Then the atmosphere changed in the ballpark. The incoming pitcher was announced and everyone came to attention and watched the 6'8" right hander stroll to the mound.
The freshman pitcher held the hopes and dreams of many Mizzou Baseball fans in his fastball-throwing hands. His coaches certainly were eager to see him throw his first inning, to see how he would do in a real college game.
I stood up from my seat in Section E, Row 4, Seat 1, and moved to my right, directly behind the batter's box. From there I could not only see the pitches coming head-on, I was also positioned behind the scouts with their radar guns.
The first hitter up to bat never took the bat off his shoulders. He never even saw the four straight 95 mph fastballs.
Then the pitcher started mixing it up a little. He still threw that 95 to 96 mph fastball more often than not, but he also tried a couple of other pitches.
First he tried a big curve, which he just couldn't seem to control enough to get it over the strike zone. Then he went for a change-up.
A change-up, to the batter's eye, looks just like a fastball. The pitcher's mechanics, if a change-up is done correctly, appear no different from the fastball. But when the ball leaves the pitcher's hand, it gets to the plate much more slowly, throwing the batter off his timing.
The difference is in the way the pitcher grips the ball, usually, along with minute changes in mechanics.
It works because the batter is expecting a fastball from this fireballer, he sees the pitcher deliver the ball in what seems to be the same fastball motion, but all the while the pitcher is lobbing in a much slower pitch.
This freshman's fastballs were blazing in at 96 mph, but his change-up arrived at 78 mph. There's no way the average college batter can make that kind of adjustment in the blink of an eye.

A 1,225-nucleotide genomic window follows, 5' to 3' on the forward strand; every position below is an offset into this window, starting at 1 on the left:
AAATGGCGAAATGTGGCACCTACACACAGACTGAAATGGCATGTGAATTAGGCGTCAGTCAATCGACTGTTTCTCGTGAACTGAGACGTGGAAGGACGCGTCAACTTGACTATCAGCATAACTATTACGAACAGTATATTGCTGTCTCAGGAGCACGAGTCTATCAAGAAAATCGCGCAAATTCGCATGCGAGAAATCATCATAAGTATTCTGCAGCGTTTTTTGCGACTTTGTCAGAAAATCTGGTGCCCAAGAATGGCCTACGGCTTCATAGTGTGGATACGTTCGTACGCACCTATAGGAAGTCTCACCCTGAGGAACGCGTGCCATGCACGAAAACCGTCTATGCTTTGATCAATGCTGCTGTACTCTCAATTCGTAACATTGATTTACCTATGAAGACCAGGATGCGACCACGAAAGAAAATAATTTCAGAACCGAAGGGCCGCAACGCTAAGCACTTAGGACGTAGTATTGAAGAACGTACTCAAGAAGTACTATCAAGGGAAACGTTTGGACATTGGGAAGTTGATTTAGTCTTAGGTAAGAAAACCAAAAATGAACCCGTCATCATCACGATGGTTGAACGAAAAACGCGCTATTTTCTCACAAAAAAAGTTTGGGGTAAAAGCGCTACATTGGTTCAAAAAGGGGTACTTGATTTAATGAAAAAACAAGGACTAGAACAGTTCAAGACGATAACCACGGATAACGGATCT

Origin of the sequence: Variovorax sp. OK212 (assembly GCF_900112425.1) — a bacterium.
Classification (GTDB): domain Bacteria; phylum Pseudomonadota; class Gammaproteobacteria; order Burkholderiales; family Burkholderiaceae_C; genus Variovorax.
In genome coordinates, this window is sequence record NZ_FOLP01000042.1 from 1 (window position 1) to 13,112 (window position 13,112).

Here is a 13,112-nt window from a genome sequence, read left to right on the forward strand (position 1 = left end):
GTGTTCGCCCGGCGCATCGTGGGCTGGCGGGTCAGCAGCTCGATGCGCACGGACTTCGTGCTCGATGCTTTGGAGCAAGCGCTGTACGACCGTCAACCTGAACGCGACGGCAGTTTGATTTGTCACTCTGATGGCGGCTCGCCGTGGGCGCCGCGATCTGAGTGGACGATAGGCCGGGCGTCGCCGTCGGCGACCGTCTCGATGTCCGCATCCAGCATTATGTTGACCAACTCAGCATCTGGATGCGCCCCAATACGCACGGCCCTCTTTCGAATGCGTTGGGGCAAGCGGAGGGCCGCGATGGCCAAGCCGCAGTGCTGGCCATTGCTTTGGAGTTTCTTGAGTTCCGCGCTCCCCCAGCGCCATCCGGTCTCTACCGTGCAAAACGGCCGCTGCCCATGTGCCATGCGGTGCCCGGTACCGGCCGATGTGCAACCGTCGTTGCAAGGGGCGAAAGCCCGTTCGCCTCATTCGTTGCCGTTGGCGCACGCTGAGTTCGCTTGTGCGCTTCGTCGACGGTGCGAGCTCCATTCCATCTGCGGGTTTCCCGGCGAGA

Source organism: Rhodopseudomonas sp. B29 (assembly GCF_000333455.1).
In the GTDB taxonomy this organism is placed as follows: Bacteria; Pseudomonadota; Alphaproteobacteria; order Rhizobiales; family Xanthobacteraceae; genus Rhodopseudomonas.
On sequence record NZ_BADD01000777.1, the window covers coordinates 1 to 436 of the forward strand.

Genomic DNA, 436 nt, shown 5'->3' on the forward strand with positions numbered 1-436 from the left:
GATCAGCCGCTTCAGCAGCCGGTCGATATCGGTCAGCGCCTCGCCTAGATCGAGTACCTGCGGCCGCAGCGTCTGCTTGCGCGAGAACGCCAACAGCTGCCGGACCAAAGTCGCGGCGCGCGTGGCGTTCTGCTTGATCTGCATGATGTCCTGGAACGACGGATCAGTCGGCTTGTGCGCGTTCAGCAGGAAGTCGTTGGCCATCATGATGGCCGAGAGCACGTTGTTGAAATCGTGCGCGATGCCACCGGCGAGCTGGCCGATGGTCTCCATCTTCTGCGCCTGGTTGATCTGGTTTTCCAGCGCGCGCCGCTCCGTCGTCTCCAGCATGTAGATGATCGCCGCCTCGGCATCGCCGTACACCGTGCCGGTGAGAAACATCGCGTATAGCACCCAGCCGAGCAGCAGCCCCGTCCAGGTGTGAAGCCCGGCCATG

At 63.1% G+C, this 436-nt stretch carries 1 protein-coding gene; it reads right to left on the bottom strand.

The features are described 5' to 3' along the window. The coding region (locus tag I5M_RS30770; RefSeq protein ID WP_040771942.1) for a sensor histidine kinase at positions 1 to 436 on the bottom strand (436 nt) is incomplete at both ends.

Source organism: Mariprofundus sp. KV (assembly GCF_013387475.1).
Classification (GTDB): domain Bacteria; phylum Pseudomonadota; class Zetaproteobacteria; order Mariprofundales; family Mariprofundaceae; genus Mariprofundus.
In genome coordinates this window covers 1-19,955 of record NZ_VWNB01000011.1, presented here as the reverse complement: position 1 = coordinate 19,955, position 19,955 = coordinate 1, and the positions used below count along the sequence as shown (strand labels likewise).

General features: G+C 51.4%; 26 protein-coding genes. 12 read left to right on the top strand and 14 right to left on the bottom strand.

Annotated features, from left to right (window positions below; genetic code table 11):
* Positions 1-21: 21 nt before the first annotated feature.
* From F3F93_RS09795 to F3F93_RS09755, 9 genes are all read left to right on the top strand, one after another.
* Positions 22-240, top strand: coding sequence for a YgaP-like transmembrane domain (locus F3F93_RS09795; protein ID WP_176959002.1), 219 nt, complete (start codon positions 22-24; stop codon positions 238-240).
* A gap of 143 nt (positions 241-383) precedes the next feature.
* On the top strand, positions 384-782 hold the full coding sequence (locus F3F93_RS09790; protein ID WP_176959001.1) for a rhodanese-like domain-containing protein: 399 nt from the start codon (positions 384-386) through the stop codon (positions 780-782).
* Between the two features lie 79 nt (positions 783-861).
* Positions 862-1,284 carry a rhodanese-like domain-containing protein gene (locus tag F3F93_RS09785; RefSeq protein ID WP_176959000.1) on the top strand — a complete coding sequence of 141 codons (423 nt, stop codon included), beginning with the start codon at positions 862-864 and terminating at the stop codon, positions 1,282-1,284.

Jesus went on to say, “In a little while you will see me no more, and then after a little while you will see me.”
At this, some of his disciples said to one another, “What does he mean by saying, ‘In a little while you will see me no more, and then after a little while you will see me,’ and ‘Because I am going to the Father’?”
They kept asking, “What does he mean by ‘a little while’? We don’t understand what he is saying.” (John 16:16-18)Jesus threw a lot of fastballs at the disciples, but it was the change-ups that made them look silly with their incredulous responses:
"Well then, who can be saved?" ( Mark 10:26)
“If this is the situation between a husband and wife, it is better not to marry.” (Matthew 19:10)
“What does he mean by saying, ‘In a little while you will see me no more, and then after a little while you will see me,’ and ‘Because I am going to the Father’?” (John 16:17)They were so sure they knew what faith is all about, what religion is all about, what God is all about, they were continually confused by what Jesus was all about.
Lest we think they're just a bunch of dullards, remember that we're not much different.
Twenty-first century Christians can get so stuck on their modern American ideas of Christianity, we miss the point of what Jesus is really trying to do in the church.
While we get bent out of shape about political parties, Jesus focuses on people.
While we become absorbed in the routines and programs of congregational life, Jesus is pushing us out into the world, to share the way, the truth, and the life with the world.
Every time you think you've got Jesus figured out, get ready for another change-up.